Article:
Overall, Romeo’s separation anxiety treatment has been a smash hit. I know that training and exercise have had a huge impact on his behavior, but it’s also clear to me that the introduction of CBD has made a significant difference. Rather than appearing drugged or lethargic (CBD is non-intoxicating), instead it seems like CBD appropriately relaxes Romeo. It allows him to focus on the task or moment at hand, which in turn means that training is easier and more successful. Being happy and in-the-moment is a dog’s natural state. They’re not supposed to be worrying about the past or the future, which is why dog anxiety is considered a disorder.
A word of caution: Many veterinarians are not CBD-friendly, so would-be pet caregivers should approach theirs with caution and do some research first.
“[Veterinarians] never learned about it in school,” Shu says of why many are CBD-averse or ignorant. “We are hard-wired to fear what we don’t know. But let me put it this way: If we don’t learn everything there is to know about Cannabis and the endocannabinoid system, aren’t we doing our patients and clients a disservice? The endocannabinoid system is deeply intertwined with all other physiological systems, plays a crucial role in health and disease, and is present in humans and animals. But the stark reality is that our medical professionals know little to nothing about the endocannabinoid system, even though it was discovered over three decades ago, and medical schools aren’t teaching anything about it.”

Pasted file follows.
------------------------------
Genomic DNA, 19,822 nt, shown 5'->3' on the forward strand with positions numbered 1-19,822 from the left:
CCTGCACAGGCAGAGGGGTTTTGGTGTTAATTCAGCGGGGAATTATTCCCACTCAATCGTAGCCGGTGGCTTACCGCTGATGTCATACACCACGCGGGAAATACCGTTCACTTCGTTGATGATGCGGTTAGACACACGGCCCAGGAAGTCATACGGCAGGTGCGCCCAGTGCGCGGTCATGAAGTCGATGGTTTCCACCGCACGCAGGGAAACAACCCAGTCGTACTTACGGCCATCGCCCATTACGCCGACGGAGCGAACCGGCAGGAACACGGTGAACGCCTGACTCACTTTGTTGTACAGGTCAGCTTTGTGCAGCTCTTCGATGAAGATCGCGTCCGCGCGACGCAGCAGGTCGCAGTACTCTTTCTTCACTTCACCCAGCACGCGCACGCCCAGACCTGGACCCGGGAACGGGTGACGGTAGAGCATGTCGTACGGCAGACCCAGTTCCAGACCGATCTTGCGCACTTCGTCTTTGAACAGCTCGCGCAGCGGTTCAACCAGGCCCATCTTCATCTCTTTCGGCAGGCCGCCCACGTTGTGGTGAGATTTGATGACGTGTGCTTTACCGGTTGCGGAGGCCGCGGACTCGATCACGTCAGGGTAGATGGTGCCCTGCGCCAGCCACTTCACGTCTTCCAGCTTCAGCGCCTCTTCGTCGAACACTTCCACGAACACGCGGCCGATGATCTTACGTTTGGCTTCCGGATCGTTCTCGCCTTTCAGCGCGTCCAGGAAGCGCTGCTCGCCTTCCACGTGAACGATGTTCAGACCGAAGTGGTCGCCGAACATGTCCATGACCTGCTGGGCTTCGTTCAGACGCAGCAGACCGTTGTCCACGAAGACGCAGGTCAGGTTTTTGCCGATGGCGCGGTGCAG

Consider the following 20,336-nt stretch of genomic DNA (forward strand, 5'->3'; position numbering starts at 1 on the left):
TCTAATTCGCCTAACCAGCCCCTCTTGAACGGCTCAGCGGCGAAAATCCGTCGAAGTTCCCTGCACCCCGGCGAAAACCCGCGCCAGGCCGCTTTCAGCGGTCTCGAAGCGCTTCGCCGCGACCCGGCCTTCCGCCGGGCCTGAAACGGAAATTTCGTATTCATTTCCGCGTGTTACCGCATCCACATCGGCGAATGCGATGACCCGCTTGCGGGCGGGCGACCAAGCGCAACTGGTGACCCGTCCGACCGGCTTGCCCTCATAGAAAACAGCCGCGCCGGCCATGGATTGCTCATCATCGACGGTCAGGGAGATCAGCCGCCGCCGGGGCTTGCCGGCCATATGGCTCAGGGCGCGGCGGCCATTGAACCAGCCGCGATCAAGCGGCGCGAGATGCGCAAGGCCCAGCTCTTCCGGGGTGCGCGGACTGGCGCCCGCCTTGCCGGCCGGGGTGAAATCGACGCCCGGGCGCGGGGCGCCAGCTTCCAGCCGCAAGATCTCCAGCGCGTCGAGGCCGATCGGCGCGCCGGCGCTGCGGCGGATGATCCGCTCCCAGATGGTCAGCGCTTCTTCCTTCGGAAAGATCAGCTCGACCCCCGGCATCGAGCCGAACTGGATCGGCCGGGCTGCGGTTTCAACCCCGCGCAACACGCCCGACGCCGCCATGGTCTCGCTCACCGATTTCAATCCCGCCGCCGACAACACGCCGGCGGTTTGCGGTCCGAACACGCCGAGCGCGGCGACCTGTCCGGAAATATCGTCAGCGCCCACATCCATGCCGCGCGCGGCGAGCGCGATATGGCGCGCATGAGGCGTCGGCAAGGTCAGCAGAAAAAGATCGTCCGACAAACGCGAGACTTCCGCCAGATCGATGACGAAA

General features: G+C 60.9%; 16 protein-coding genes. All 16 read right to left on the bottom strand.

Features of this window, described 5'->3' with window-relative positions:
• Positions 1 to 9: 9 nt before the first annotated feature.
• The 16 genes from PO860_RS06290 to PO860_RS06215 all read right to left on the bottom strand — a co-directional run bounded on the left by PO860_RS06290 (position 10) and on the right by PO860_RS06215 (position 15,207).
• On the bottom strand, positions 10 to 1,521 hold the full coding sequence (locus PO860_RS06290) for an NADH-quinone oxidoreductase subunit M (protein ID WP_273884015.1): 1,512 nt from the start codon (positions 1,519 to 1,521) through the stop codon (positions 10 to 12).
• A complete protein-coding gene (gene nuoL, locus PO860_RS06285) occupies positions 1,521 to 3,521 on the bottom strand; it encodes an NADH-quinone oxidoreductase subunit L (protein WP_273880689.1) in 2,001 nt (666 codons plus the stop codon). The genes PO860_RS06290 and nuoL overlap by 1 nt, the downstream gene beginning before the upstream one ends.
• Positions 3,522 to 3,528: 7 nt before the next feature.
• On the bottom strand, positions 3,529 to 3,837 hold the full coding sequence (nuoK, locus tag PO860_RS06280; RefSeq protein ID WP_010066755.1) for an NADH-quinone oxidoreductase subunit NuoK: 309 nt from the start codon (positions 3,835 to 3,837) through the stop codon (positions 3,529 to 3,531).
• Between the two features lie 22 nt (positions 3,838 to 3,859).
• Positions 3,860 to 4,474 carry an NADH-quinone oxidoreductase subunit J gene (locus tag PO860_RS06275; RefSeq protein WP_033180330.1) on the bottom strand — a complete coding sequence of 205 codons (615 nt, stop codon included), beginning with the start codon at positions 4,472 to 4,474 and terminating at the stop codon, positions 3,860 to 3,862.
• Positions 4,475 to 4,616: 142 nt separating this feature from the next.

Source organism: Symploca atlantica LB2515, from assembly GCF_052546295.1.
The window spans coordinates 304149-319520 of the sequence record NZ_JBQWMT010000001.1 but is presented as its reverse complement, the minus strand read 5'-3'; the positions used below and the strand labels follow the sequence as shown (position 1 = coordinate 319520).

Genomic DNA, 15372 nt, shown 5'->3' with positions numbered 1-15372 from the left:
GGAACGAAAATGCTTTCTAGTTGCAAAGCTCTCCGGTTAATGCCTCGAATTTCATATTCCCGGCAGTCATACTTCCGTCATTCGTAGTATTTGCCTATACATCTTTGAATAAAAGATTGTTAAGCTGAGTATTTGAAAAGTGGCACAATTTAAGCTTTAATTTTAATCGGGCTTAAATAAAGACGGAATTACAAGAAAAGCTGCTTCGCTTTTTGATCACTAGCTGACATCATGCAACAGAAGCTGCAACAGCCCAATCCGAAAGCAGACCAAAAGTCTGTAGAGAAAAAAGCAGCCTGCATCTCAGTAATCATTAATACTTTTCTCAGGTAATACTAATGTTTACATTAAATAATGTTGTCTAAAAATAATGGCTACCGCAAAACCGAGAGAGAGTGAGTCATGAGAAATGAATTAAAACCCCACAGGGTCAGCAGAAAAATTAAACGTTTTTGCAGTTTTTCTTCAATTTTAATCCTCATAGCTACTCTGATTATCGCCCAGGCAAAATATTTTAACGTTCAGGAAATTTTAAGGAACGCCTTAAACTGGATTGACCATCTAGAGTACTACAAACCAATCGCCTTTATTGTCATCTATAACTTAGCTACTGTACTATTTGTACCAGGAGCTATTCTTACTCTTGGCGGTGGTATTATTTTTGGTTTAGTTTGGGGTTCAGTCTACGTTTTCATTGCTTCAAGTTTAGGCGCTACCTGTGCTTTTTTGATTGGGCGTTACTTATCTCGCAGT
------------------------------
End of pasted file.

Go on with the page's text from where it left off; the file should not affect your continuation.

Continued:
Shu adds that he thinks it’s the equivalent of healthcare providers knowing nothing about the endocrine system, which is the system that creates and regulates hormones, and schools deciding it’s not worth teaching. So, much like with human Cannabis access, there’s still a long road ahead for mainstream acceptance of therapeutic Cannabis use for pets.
Still, the Cannabis community is not one to take such hurdles as anything other than just that – something to work around. Personally, I feel solid that providing CBD to my dog is a healthy choice. We’re not totally out of the woods with Romeo’s separation issues yet, but when I think of how far we have come in the last few months, I feel so relieved and happy I almost get choked up. Simply put, when used in concert with other training techniques, CBD helps my dog be a dog.